I went through all the fiction books in the house while resting during my recent cold. At the bottom of the stack was "Desolation Island", the fifth in the Aubrey-Maturin series by Patrick O'Brian. I'm glad I finally got to it.
As with the other books in the series, "Desolation Island" is set during the Napoleonic Wars, a generation after Nelson. The period is lovingly rendered, the details of daily life are amazingly rich. However, what holds the piece together are the central characters and their motivation. We see their great moments and their human and ordinary moments. The color of their emotional lives shows through. We realize that these were people living in their time and making their way within the constraints of their society. During the first few books, the details about bracings, sails, riggings can be incomprehensible. After five books, patience wins out, and the technical detail adds to the charm and even the excitement of the work.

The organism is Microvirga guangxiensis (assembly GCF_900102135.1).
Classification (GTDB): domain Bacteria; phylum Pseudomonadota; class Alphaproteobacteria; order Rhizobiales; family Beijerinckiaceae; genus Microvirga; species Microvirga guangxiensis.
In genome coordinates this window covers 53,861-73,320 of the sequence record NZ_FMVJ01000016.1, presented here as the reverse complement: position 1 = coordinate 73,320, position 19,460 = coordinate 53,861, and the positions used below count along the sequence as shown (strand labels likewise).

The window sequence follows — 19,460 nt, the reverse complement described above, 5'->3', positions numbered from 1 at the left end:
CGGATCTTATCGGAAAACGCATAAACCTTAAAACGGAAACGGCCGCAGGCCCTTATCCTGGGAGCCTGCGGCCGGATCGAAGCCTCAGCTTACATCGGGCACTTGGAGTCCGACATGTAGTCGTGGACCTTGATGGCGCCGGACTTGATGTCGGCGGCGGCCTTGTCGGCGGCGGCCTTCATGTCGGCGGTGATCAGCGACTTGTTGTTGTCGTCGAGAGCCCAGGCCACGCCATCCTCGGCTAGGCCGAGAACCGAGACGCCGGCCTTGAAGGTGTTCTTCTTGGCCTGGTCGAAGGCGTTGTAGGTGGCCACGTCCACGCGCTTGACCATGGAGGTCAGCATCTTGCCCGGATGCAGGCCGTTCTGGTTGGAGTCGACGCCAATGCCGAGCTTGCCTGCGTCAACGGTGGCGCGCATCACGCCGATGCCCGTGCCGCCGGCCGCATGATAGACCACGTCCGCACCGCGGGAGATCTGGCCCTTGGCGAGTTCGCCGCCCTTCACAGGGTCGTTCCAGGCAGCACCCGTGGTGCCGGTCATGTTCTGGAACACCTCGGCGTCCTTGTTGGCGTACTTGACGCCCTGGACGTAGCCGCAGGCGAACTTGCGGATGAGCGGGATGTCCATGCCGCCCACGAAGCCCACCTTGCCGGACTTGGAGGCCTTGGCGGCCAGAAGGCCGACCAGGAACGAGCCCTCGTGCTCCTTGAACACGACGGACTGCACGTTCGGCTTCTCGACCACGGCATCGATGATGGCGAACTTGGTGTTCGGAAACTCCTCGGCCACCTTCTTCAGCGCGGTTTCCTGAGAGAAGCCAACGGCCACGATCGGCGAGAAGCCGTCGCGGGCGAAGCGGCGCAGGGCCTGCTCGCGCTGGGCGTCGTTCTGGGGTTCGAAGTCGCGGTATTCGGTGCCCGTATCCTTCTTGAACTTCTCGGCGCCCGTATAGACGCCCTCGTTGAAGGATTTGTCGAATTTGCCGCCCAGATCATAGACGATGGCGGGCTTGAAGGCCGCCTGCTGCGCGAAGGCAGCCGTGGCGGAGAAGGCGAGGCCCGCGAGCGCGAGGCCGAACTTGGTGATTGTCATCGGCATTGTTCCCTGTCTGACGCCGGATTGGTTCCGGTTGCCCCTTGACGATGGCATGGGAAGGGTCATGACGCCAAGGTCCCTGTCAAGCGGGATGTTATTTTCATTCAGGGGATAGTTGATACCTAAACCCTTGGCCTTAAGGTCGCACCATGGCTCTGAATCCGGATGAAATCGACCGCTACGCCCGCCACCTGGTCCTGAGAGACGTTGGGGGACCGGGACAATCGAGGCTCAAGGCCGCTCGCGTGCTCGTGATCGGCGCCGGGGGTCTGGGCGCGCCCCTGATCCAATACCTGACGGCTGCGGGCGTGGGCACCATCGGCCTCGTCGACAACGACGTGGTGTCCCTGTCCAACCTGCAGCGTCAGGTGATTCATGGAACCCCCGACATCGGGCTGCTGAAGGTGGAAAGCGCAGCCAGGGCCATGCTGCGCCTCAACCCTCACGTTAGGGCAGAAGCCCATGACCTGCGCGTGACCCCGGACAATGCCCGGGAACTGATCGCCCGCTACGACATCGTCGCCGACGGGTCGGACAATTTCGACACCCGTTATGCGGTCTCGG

Anyway, this was an enjoyable read. Looking at the fact that there are twenty volumes in the series, I was considering taking a break once I finished the book. However, things are left at a good stopping point, but somewhat unresolved at the end of "Desolation Island", so I may have to pick up "Fortunes of War" before I stop reading the series for a while.